Astrophys. J., 620, 355-378 (2005/February-2)
A unified jet model of X-ray flashes, X-ray-rich gamma-ray bursts, and gamma-ray bursts. I. Power-law-shaped universal and top-hat-shaped variable opening angle jet models.
LAMB D.Q., DONAGHY T.Q. and GRAZIANI C.
Abstract (from CDS):
HETE-2 has provided strong evidence that the properties of X-ray flashes (XRFs), X-ray-rich gamma-ray bursts (GRBs), and GRBs form a continuum, and therefore that these three kinds of bursts are the same phenomenon. A key feature found by HETE-2 is that the density of bursts is roughly constant per logarithmic interval in burst fluence SEand observed spectral peak energy Eobspeak, and in isotropic-equivalent energy Eisoand spectral peak energy Epeakin the rest frame of the burst. In this paper, we explore a unified jet model of all three kinds of bursts, using population synthesis simulations of the bursts and detailed modeling of the instruments that detect them. We show that both a variable jet opening angle model in which the emissivity is a constant independent of the angle relative to the jet axis and a universal jet model in which the emissivity is a power-law function of the angle relative to the jet axis can explain the observed properties of GRBs reasonably well. However, if one tries to account for the properties of XRFs, X-ray-rich GRBs, and GRBs in a unified picture, the extra degree of freedom available in the variable jet opening angle model enables it to explain the observations reasonably well while the power-law universal jet model cannot. The variable jet opening angle model of XRFs, X-ray-rich GRBs, and GRBs implies that the energy Eγ radiated in gamma rays is ∼100 times less than has been thought. The model also implies that most GRBs have very small jet opening angles (∼half a degree). This suggests that magnetic fields may play an important role in GRB jets. It also implies that there are ∼104-105 more bursts with very small jet opening angles for every burst that is observable. If this is the case, the rate of GRBs could be comparable to the rate of Type Ic core-collapse supernovae. These results show that XRFs may provide unique information about the structure of GRB jets, the rate of GRBs, and the nature of Type Ic supernovae.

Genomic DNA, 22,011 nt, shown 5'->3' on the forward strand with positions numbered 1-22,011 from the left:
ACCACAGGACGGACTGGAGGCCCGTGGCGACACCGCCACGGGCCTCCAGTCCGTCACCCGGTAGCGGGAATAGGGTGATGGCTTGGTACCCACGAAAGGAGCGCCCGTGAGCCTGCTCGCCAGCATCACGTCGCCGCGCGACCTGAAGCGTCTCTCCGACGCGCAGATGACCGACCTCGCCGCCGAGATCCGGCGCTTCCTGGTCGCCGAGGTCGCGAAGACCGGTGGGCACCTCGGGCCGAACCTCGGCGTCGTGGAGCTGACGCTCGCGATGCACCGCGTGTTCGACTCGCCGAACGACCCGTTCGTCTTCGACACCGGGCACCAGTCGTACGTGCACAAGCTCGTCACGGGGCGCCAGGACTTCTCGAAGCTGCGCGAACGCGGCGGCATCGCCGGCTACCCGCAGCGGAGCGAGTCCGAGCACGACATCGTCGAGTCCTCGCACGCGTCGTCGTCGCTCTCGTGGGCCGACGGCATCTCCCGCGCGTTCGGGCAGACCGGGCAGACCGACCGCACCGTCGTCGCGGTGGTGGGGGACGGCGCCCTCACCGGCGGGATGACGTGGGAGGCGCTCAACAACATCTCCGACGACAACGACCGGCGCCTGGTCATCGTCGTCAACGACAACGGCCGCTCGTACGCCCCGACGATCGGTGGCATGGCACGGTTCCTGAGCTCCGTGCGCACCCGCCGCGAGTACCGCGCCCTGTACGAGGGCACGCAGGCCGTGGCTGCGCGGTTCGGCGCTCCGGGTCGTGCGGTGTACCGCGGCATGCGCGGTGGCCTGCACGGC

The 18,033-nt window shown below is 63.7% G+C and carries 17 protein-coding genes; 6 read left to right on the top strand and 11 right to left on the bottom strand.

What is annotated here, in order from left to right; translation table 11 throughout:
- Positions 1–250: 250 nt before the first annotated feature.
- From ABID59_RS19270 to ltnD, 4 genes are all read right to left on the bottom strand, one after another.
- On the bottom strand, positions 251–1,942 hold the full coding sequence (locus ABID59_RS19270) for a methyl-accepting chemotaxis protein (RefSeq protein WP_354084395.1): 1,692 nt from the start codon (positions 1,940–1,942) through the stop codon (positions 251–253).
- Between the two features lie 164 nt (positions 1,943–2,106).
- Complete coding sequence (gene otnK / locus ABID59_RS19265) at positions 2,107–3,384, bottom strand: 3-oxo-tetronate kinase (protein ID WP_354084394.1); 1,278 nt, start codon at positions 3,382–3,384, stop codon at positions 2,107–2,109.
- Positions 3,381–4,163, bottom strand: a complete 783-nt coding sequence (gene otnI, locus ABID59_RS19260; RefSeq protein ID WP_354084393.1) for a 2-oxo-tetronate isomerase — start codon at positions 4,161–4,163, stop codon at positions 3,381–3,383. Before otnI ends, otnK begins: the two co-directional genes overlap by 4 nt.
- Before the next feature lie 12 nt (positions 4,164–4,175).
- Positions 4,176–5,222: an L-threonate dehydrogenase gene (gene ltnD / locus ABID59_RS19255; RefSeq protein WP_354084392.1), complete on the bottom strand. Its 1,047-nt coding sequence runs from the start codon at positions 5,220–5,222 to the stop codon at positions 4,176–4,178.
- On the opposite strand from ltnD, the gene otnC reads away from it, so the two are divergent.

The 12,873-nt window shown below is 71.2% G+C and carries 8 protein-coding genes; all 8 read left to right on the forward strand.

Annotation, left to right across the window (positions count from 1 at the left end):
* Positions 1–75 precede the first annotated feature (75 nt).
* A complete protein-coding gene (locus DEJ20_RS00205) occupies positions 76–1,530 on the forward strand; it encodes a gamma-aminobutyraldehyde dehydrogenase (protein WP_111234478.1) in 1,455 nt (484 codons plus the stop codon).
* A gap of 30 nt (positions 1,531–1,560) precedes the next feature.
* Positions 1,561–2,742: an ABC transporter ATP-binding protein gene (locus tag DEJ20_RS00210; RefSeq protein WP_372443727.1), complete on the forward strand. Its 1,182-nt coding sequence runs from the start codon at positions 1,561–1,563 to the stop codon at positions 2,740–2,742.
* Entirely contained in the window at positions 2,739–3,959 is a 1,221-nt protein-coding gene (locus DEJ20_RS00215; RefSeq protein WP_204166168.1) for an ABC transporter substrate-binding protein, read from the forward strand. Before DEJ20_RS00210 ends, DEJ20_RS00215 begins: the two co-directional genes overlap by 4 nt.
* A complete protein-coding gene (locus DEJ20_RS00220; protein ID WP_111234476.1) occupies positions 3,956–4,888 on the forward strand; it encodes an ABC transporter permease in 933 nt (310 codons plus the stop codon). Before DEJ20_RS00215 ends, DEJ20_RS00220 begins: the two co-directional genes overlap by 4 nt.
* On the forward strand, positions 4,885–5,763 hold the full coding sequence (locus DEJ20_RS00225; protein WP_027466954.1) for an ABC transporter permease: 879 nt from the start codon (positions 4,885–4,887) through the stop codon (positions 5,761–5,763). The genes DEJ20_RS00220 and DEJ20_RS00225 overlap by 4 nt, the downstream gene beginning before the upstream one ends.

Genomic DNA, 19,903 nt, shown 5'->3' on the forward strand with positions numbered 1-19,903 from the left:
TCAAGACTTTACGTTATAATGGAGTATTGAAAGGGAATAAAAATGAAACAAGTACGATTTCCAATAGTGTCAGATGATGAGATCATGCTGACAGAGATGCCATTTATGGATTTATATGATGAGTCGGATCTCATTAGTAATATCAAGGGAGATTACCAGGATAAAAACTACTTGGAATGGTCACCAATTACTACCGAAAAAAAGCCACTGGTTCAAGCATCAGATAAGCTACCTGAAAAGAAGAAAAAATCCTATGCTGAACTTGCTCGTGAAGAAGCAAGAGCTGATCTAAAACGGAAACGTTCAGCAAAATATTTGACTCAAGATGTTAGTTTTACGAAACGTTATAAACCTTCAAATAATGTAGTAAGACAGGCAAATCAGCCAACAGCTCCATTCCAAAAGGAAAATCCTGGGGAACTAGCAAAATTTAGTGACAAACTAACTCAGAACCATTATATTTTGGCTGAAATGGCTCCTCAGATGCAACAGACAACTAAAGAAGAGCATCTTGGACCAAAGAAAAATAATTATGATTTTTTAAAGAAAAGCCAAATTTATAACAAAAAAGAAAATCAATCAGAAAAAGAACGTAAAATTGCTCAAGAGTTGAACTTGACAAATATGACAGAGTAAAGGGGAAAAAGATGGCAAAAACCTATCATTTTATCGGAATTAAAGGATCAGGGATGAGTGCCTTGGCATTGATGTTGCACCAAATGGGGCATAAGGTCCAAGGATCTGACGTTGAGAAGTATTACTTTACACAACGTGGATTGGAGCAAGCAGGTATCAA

Gamma Rays: Bursts - ISM: Jets and Outflows - Shock Waves - Stars: Supernovae: General
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